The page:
NASA Distributed Electric Propulsion Research

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NASA Distributed Electric Propulsion Research
NASA
Distributed Electric Propulsion
Research
E2 Fliegen
Stuttgart, Germany
Feb 27th, 2015
Mark Moore
Convergent Electric Propulsion Technology Demonstrator Principal Investigator
NASA Langley Research Center
[email protected]
Many Electric Flight Demonstrators
Have Been Developed in Recent Years
But All are Low Speed
Rui Xiang RX1E
China
Breuget Range Equation
for Electric Aircraft
E-Fan
EADS
Range is Independent
of Speed
FEATHER
JAXA
DA-36 E-Star
EADS
NASA Focus:
Show Electric Flight
Relates to Higher Speed
(While Still Achieving
High Efficiency)
Electric Cri-Cri
EADS
E-Genius
EADS
2
Electric Propulsion Differences
Compared to Existing Propulsion Solutions
Electric Propulsion Penalties
Energy Storage Weight (50x worse than aviation fuel)
Energy Storage Cost (Tesla 65 kWhr battery is ~$25,000)
Certification Uncertainties and Absence of Standards
Electric Propulsion Benefits
~2x efficiency of turbine engines, 3-4x efficiency of piston engines
High efficiency across >50% rpm range
6x the motor power to weight of piston engines
None air breathing - No power lapse with altitude or on hot days
Extremely Quiet
Zero vehicle emissions
10x lower energy costs
Electric Propulsion Integration Benefits
Scale independence of efficiency and power to weight
Power to weight and efficiency don’t degrade at smaller sizes
Extremely compact
High reliability – few moving parts
The integration benefits suggest Distributed Electric Propulsion (DEP)
approaches could achieve closely coupled, multi-disciplinary benefits
across aerodynamics, propulsion, control, acoustics, and structures.
3
NASA Rapid Spiral Development
Research of Distributed Electric Propulsion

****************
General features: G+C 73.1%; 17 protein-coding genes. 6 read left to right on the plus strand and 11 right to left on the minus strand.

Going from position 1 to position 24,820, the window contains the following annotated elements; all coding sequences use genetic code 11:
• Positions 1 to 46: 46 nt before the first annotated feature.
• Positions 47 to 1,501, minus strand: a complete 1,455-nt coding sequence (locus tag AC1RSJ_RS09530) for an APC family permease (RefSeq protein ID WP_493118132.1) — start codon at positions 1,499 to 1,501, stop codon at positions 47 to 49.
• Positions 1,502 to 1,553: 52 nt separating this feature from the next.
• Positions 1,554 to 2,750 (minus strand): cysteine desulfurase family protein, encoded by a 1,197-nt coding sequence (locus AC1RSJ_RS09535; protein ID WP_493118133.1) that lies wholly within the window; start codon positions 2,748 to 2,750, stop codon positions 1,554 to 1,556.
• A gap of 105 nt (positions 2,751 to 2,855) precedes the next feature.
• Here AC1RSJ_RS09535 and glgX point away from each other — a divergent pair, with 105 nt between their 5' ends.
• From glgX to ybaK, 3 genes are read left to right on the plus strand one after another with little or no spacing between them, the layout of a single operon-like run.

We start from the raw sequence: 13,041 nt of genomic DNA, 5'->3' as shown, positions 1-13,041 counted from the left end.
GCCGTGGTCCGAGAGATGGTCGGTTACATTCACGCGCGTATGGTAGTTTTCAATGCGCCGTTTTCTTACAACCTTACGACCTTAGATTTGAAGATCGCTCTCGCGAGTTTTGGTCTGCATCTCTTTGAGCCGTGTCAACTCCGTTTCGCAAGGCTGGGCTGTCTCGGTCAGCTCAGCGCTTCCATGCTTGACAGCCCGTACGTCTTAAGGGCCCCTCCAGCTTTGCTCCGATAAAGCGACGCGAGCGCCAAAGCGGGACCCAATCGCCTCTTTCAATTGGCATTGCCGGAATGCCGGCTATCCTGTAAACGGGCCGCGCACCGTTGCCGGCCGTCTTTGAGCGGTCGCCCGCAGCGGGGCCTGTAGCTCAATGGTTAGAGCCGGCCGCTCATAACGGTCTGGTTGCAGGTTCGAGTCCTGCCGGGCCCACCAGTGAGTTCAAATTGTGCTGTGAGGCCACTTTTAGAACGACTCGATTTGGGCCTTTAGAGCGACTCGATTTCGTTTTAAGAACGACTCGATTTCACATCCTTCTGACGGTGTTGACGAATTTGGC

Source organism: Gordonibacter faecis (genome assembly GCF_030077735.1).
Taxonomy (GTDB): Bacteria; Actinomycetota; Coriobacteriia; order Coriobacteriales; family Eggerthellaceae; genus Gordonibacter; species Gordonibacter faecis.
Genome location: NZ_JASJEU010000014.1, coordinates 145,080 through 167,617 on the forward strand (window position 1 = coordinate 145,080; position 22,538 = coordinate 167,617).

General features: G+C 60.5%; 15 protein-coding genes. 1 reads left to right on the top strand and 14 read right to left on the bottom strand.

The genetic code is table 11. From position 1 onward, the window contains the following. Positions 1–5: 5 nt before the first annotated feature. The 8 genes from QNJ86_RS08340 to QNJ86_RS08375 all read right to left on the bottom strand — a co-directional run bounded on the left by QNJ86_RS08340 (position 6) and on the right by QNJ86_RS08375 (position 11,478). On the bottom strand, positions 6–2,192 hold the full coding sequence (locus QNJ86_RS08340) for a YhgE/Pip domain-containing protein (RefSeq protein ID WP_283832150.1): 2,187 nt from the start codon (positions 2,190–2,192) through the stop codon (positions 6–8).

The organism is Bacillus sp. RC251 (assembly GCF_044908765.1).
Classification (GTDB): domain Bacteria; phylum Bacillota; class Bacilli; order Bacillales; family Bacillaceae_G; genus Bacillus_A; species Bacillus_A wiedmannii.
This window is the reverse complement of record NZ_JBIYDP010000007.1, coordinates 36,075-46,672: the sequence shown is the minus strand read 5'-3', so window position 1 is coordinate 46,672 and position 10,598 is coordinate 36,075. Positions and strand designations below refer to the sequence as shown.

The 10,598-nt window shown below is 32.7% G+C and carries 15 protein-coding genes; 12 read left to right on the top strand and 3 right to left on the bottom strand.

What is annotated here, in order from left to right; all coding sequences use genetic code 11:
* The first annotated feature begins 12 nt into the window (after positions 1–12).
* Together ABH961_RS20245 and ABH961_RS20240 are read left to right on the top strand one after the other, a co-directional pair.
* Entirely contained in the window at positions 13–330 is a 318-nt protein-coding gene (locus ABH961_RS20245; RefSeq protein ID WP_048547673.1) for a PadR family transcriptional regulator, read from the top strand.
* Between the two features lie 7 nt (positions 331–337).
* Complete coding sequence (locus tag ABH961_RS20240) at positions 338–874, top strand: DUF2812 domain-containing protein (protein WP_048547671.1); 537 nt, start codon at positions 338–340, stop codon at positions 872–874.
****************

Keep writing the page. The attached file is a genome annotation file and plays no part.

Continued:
3m Span Small UAS
Scale
10m Span DEP Wing Only
Scale
11m Span Full General Aviation Aircraft
Scale
4
NASA Langley 1st DEP Spiral
Sub-Scale 12’ Wind Tunnel Test
12’ NASA Langley Wind Tunnel Testing to Establish 1st DEP Controls Aerodynamic Database
Wind Tunnel Test Unpowered CL’s
5
NASA Langley 1st DEP Spiral
Sub-Scale VTOL DEP Flight Demonstrator
6
Current General Aviation Aircraft
Aerodynamic Efficiency
Lift/Drag
Ratio
Cirrus SR-22
Wing CL
General Aviation aircraft are only aerodynamically efficient at low speeds because
the wing is oversized for 61 knot stall, 2000 ft field lengths.
Aerodynamic efficiency is very important for energy constrained electric aircraft.
7
Increase Wing Loading to Achieve
High Aerodynamic Efficiency at High Speed
Stall Speed vs Wing Loading
(General Aviation Aircraft)
Lift/Drag Ratio vs Cruise CL
(General Aviation Aircraft)
25
20
DEP
Clmax = 5
Stall
Speed
(knots)
DEP
Aircraft
200 mph
120 mph Cruise
Cruise
15
L/D
10
5
0
0
200 mph
Cruise
0
0
Wing loading
(lb/ft2)
0.2
Conventional GA aircraft
0.4
0.6
0.8
1
1.2
CL
DEP GA aircraft
8
Highly Coupled Aero-Propulsive DEP Wing
To Achieve High Wing Loading
(18) .5m diameter propellers
distributed across wing span
with 12 kW per propeller